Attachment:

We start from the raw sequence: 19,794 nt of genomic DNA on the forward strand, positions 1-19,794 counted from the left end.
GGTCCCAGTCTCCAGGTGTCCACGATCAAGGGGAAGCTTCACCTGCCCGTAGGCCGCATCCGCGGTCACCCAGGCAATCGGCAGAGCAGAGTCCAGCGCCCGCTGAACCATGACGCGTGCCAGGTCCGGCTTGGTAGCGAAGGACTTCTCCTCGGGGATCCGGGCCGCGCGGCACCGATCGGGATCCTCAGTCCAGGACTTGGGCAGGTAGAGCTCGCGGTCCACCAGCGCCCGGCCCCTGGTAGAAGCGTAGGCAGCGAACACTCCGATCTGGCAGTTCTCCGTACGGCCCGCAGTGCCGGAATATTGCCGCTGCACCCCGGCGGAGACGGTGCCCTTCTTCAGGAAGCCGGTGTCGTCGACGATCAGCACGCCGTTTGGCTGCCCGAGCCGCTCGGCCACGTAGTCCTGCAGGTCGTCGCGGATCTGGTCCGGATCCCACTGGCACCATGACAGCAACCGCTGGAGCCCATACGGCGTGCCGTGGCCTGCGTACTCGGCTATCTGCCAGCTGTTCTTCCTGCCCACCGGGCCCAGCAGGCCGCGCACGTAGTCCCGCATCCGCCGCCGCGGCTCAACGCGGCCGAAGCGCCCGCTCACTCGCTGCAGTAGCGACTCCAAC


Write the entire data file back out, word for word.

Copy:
We start from the raw sequence: 19,794 nt of genomic DNA on the forward strand, positions 1-19,794 counted from the left end.
GGTCCCAGTCTCCAGGTGTCCACGATCAAGGGGAAGCTTCACCTGCCCGTAGGCCGCATCCGCGGTCACCCAGGCAATCGGCAGAGCAGAGTCCAGCGCCCGCTGAACCATGACGCGTGCCAGGTCCGGCTTGGTAGCGAAGGACTTCTCCTCGGGGATCCGGGCCGCGCGGCACCGATCGGGATCCTCAGTCCAGGACTTGGGCAGGTAGAGCTCGCGGTCCACCAGCGCCCGGCCCCTGGTAGAAGCGTAGGCAGCGAACACTCCGATCTGGCAGTTCTCCGTACGGCCCGCAGTGCCGGAATATTGCCGCTGCACCCCGGCGGAGACGGTGCCCTTCTTCAGGAAGCCGGTGTCGTCGACGATCAGCACGCCGTTTGGCTGCCCGAGCCGCTCGGCCACGTAGTCCTGCAGGTCGTCGCGGATCTGGTCCGGATCCCACTGGCACCATGACAGCAACCGCTGGAGCCCATACGGCGTGCCGTGGCCTGCGTACTCGGCTATCTGCCAGCTGTTCTTCCTGCCCACCGGGCCCAGCAGGCCGCGCACGTAGTCCCGCATCCGCCGCCGCGGCTCAACGCGGCCGAAGCGCCCGCTCACTCGCTGCAGTAGCGACTCCAAC